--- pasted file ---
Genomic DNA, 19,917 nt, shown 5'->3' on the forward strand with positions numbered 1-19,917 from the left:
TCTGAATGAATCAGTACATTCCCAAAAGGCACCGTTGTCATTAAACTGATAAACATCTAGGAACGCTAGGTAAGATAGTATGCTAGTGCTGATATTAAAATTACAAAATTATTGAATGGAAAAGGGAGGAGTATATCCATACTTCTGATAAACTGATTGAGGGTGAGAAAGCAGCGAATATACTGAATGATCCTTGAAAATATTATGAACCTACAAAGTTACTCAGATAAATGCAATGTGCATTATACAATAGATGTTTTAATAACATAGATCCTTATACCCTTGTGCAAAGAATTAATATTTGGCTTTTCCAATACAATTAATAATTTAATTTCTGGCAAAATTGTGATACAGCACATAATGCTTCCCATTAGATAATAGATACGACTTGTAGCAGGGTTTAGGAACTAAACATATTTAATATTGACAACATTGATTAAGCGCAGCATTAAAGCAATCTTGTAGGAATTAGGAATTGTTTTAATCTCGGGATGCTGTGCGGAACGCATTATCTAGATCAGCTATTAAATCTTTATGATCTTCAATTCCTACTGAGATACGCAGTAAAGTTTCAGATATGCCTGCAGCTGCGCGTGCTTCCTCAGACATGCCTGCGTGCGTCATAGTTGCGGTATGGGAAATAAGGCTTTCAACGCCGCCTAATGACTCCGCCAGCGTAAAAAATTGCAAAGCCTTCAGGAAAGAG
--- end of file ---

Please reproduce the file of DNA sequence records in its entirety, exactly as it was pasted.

Genomic DNA, 19,917 nt, shown 5'->3' on the forward strand with positions numbered 1-19,917 from the left:
TCTGAATGAATCAGTACATTCCCAAAAGGCACCGTTGTCATTAAACTGATAAACATCTAGGAACGCTAGGTAAGATAGTATGCTAGTGCTGATATTAAAATTACAAAATTATTGAATGGAAAAGGGAGGAGTATATCCATACTTCTGATAAACTGATTGAGGGTGAGAAAGCAGCGAATATACTGAATGATCCTTGAAAATATTATGAACCTACAAAGTTACTCAGATAAATGCAATGTGCATTATACAATAGATGTTTTAATAACATAGATCCTTATACCCTTGTGCAAAGAATTAATATTTGGCTTTTCCAATACAATTAATAATTTAATTTCTGGCAAAATTGTGATACAGCACATAATGCTTCCCATTAGATAATAGATACGACTTGTAGCAGGGTTTAGGAACTAAACATATTTAATATTGACAACATTGATTAAGCGCAGCATTAAAGCAATCTTGTAGGAATTAGGAATTGTTTTAATCTCGGGATGCTGTGCGGAACGCATTATCTAGATCAGCTATTAAATCTTTATGATCTTCAATTCCTACTGAGATACGCAGTAAAGTTTCAGATATGCCTGCAGCTGCGCGTGCTTCCTCAGACATGCCTGCGTGCGTCATAGTTGCGGTATGGGAAATAAGGCTTTCAACGCCGCCTAATGACTCCGCCAGCGTAAAAAATTGCAAAGCCTTCAGGAAAGAG